Business Overview

If your passion is wine, people ,and having fun this business should be on your consideration list. Well oiled machine as far as people, processes and systems are in place to take this to a whole other level. This unique wine tasting business comes to your event, custom labels wine for your clients, gift baskets, does retail and mail order sales and hosts educational events. This is a good one and has been pre-screeded already for SBA qualification.

****Important**** All buyers must complete either the attached NDA or request an electronic one. Buyers who complete the the buyer’s profile and financial statement will receive priority. We sell 100’s of businesses and want to make the best fit for both buyers and sellers. No information including location, financials, name of business will be released without, at minimum, a signed NDA.


  • Asking Price: $199,900
  • Cash Flow: $140,566
  • Gross Revenue: $329,897
  • FF&E: $5,000
  • Inventory: $15,000
  • Inventory Included: Yes
  • Established: 1980

Detailed Information

  • Property Owned or Leased:N/A
  • Property Included:N/A
  • Building Square Footage:1,250
  • Lot Size:N/A
  • Total Number of Employees:1
  • Furniture, Fixtures and Equipment:N/A
About The Facility:

Run out of a warehouse district office with plenty of room for inventory, deliveries and packing. Ample parking for all visitors.

Is Support & Training Included:

Seller wants to see buyer to succeed and will stay on 2-4 weeks for smooth transition and possibly longer as a consultant to new owner.

Purpose For Selling:

Time to retire.

Pros and Cons:

They have made an excellent reputation by how they conduct their business and handle clients. No real local competition.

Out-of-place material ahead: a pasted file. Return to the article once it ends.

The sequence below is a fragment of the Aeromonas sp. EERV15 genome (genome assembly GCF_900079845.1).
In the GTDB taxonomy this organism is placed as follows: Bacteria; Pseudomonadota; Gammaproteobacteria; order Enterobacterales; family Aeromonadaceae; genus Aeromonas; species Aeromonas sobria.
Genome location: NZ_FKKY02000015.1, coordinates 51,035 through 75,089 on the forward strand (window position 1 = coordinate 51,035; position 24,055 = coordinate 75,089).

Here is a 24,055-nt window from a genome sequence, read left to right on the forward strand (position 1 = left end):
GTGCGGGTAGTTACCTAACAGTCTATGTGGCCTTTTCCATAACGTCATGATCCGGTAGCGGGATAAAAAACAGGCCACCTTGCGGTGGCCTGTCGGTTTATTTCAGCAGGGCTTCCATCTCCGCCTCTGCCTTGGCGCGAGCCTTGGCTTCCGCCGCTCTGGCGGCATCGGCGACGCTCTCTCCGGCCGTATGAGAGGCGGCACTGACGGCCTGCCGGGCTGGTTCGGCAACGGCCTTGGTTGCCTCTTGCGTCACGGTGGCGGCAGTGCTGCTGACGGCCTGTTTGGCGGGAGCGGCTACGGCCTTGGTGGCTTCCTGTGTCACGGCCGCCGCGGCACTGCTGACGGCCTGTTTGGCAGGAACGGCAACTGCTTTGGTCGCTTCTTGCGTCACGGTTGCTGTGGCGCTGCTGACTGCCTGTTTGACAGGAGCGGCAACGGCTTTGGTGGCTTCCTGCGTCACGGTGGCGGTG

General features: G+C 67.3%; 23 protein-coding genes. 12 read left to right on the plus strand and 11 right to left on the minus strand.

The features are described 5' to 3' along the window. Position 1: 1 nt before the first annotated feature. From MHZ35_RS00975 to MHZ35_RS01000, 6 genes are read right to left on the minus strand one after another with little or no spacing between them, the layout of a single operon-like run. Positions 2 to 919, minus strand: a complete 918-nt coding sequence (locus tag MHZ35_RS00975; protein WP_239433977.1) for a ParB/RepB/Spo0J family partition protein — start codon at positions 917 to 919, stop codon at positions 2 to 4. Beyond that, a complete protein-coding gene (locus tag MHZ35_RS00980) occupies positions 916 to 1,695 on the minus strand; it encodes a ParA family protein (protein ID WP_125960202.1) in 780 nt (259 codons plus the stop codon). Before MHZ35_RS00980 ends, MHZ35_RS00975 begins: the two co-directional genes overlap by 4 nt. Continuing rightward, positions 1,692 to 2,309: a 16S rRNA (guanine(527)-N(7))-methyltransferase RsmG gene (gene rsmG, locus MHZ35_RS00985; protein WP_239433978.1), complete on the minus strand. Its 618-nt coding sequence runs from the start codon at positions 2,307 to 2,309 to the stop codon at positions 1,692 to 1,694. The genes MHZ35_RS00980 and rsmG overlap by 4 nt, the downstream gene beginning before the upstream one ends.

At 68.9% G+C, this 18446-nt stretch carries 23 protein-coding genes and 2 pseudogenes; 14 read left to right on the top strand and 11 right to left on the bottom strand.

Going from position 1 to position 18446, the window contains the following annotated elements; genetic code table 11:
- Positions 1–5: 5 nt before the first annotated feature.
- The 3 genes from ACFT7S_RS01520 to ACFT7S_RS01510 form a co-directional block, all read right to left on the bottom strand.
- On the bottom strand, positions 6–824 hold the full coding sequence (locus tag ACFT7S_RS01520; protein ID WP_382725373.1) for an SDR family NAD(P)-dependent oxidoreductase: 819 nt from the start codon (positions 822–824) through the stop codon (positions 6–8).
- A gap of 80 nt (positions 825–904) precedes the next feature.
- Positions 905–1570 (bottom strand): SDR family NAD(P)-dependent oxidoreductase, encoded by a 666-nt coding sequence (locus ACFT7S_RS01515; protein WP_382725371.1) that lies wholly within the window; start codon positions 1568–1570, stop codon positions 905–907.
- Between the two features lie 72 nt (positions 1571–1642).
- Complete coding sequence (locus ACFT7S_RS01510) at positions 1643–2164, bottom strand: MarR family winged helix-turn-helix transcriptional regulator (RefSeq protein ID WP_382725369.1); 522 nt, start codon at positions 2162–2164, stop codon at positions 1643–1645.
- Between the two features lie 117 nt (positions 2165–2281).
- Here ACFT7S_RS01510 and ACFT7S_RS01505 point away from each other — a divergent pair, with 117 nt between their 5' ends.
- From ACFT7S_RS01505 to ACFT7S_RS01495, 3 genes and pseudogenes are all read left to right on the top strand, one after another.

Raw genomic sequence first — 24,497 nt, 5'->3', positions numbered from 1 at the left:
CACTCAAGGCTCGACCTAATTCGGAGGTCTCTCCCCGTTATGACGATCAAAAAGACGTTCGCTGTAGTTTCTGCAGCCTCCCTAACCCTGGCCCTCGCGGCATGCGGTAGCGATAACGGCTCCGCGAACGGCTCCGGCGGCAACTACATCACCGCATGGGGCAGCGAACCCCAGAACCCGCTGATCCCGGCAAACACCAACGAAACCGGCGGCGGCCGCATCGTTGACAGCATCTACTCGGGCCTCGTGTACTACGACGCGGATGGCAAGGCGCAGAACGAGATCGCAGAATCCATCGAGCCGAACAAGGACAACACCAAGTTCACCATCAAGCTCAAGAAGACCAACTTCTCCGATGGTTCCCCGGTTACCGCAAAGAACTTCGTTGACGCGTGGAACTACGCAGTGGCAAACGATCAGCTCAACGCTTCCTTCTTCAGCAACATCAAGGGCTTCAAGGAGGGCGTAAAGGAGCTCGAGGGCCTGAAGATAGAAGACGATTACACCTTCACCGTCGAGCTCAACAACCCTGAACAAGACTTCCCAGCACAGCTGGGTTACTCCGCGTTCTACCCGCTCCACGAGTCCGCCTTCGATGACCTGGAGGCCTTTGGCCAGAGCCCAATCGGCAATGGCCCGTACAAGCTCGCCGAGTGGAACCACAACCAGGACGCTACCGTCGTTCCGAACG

Opportunities and Growth:

Definitely could use a stronger social media and online presence. Private labeling could be further developed for special clients. Lots of opportunities for growth to expand to other like products and more events .

Additional Info

The venture was started in 1980, making the business 42 years old.
The transaction will include inventory valued at $15,000, which is included in the asking price.

The company has 1 employees and is located in a building with estimated square footage of 1,250 sq ft.
The property is leased by the company for $1,440 per Month

Why is the Current Owner Selling The Business?

There are all sorts of reasons why people choose to sell operating businesses. However, the true reason and the one they say to you may be 2 absolutely different things. As an example, they may say "I have too many various responsibilities" or "I am retiring". For numerous sellers, these reasons are valid. But also, for some, these might just be justifications to attempt to conceal the reality of altering demographics, increased competition, recent reduction in profits, or a range of other factors. This is why it is very crucial that you not rely absolutely on a seller's word, yet instead, use the vendor's solution combined with your general due diligence. This will paint a much more realistic picture of the business's current circumstance.

Existing Debts and Future Obligations

If the existing business is in debt, which numerous companies are, then you will certainly have reason to consider this when valuating/preparing your deal. Lots of businesses borrow money so as to cover items like stock, payroll, accounts payable, and so on. Bear in mind that in some cases this can mean that profit margins are too tight. Numerous businesses fall under a revolving door of taking on debt as a way to pay back various other loans. In addition to debts, there may likewise be future obligations to think about. There may be an outstanding lease on tools or the structure where the business resides. The business may have existing contracts with vendors that have to be met or may result in penalties if canceled early.

Understanding the Customer Base, Competition and Area Demographics

How do businesses in the location bring in brand-new customers? Many times, operating businesses have repeat consumers, which form the core of their daily earnings. Certain aspects such as new competitors growing up around the area, roadway construction, and also staff turnover can impact repeat consumers as well as adversely influence future earnings. One essential point to think about is the area of the business. Is it in a very trafficked shopping center, or is it concealed from the highway? Obviously, the more people that see the business on a regular basis, the higher the chance to build a returning client base. A final idea is the basic area demographics. Is the business located in a densely inhabited city, or is it located on the edge of town? How might the local typical household earnings impact future income prospects?